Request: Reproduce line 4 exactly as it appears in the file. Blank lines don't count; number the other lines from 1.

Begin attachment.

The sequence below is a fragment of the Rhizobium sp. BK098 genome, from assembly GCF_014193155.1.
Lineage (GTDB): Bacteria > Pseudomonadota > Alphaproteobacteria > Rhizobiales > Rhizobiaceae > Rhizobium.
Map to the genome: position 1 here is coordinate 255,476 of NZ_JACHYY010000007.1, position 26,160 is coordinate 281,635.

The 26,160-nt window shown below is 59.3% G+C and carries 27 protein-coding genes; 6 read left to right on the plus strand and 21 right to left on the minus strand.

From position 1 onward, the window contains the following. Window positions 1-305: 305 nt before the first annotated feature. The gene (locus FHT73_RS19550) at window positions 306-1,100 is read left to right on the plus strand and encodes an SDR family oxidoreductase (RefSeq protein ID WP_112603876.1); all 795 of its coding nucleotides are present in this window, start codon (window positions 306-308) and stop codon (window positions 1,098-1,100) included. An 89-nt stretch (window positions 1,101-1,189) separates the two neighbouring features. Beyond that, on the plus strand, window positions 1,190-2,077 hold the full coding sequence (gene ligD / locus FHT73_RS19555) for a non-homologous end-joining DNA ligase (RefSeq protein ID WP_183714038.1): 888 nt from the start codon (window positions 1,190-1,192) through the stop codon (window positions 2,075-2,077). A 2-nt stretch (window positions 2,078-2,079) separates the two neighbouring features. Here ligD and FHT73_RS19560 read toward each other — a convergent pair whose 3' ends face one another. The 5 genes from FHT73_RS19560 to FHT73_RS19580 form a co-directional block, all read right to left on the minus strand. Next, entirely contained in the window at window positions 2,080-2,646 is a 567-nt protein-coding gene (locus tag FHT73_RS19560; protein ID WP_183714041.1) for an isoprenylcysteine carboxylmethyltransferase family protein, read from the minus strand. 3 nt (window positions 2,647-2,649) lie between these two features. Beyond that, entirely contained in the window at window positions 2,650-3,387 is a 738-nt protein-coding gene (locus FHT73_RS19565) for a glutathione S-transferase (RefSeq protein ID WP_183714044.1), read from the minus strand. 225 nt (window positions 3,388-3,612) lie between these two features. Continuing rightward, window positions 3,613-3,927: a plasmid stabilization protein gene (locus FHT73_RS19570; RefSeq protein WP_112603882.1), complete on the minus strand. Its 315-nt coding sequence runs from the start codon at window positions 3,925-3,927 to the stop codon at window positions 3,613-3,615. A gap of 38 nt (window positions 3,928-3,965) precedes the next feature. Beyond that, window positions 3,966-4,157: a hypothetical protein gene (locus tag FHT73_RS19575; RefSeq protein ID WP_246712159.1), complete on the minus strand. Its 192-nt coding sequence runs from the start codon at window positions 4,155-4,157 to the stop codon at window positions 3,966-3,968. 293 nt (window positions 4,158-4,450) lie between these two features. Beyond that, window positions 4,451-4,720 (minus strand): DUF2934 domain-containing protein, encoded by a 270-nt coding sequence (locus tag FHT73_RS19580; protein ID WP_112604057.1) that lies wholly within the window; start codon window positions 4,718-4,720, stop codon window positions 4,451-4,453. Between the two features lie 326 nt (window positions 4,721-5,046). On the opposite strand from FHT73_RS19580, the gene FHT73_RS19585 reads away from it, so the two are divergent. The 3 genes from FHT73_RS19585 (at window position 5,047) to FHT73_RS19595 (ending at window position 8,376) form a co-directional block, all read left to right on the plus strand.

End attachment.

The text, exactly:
The 26,160-nt window shown below is 59.3% G+C and carries 27 protein-coding genes; 6 read left to right on the plus strand and 21 right to left on the minus strand.